New Landstar CCO takes reins amid falling revenue

New Landstar CCO takes reins amid falling revenue

Landstar System promoted Robert Brasher to chief commercial officer with responsibilities to grow sales during a year when top-line results have been down from the record-breaking 2018. Photo credit:

Robert Brasher, the newly appointed chief commercial officer of trucking broker Landstar System, will be tasked with finding ways to grow volume to offset trucking spot rates that have been falling steadily in the early part of 2019.

Landstar promoted Brasher to the post, effective June 3, to replace the retiring Patrick O’Malley, who will serve as a special advisor to CEO Jim Gattoni until February, the company said in a statement Thursday.

Brasher, who has been with Landstar for 19 years, most recently as an executive vice president of the company’s Western Field Division, will inherit a sales unit experiencing lower revenue on dwindling rates in the trucking market. According to truckload executives, truck rates hit record highs in 2018 because capacity was as tight as it’s been in more than a decade, but spot rates in April and May are more than 20 percent lower than a year ago, according to DAT Solutions,, and a analysis of shipper all-in rates on more than 115 lanes in the US.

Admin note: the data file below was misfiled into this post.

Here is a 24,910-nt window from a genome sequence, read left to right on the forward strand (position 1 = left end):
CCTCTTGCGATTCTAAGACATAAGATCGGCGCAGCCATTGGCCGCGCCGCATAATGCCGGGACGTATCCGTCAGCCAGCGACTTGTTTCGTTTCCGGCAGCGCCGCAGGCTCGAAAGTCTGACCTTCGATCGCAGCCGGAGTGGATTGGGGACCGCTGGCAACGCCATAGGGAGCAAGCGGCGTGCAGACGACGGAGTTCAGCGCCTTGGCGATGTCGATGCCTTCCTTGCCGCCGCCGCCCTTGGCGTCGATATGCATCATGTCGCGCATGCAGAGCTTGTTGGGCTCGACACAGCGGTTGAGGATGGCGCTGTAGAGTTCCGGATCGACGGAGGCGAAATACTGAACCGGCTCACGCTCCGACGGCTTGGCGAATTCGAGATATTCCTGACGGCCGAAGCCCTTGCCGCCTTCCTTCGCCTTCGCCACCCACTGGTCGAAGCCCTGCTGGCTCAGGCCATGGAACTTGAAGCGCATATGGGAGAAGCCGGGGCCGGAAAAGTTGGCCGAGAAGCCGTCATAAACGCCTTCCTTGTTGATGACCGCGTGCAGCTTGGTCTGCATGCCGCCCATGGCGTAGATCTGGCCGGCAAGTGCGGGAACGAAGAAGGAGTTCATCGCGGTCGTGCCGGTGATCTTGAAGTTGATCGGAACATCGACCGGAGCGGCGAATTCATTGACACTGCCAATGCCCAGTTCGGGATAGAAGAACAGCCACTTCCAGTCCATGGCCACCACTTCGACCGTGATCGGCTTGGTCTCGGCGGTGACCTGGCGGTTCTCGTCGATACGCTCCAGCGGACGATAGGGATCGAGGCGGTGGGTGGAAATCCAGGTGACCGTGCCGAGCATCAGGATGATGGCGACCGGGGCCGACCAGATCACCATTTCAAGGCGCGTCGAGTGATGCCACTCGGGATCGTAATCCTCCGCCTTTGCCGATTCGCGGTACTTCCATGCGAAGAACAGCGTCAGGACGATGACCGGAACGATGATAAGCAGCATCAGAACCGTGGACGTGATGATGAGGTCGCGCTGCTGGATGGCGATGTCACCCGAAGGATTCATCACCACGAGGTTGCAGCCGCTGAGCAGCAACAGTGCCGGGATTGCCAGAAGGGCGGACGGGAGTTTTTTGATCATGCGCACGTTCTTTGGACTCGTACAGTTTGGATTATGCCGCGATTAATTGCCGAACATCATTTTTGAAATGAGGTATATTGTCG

Landstar’s first-quarter revenue per load fell 7 percent on dry-van truckload freight and 6.2 percent in less-than-truckload (LTL), despite volumes rising 1.5 percent in truckload and 5.7 percent in LTL.

Unlike C.H. Robinson, which negotiates more fixed contract rates with customers then purchases transportation on a spot basis, Landstar often works on a spot basis with shippers and drivers. When spot trucking rates are high, Landstar can charge shippers commensurate with how much it costs to secure a truck, whereas brokers working on contracts can be locked into a rate with a shipper that is below what it costs to procure. When spot rates are falling, as is the case this year, brokers working on contracts lock in rates with shippers that are higher than what it costs to find a driver, which results in higher margins and profits.

Without a majority of business on contracts, Landstar revenues are dropping in the current environment because shippers can take advantage of truck rates being lower.

“My expectation is that pricing conditions for truck services in the 2019 second quarter will continue to come under pressure with little change in the level of truck capacity available in the marketplace,” Gattoni said in announcing the company’s first-quarter earnings. “Assuming those capacity market conditions continue throughout the rest of the second quarter, I expect 2019 second quarter truck revenue per load to be lower than the 2018 second quarter in a high single-digit percentage range.”

Contact Ari Ashe at and follow him on Twitter: @arijashe.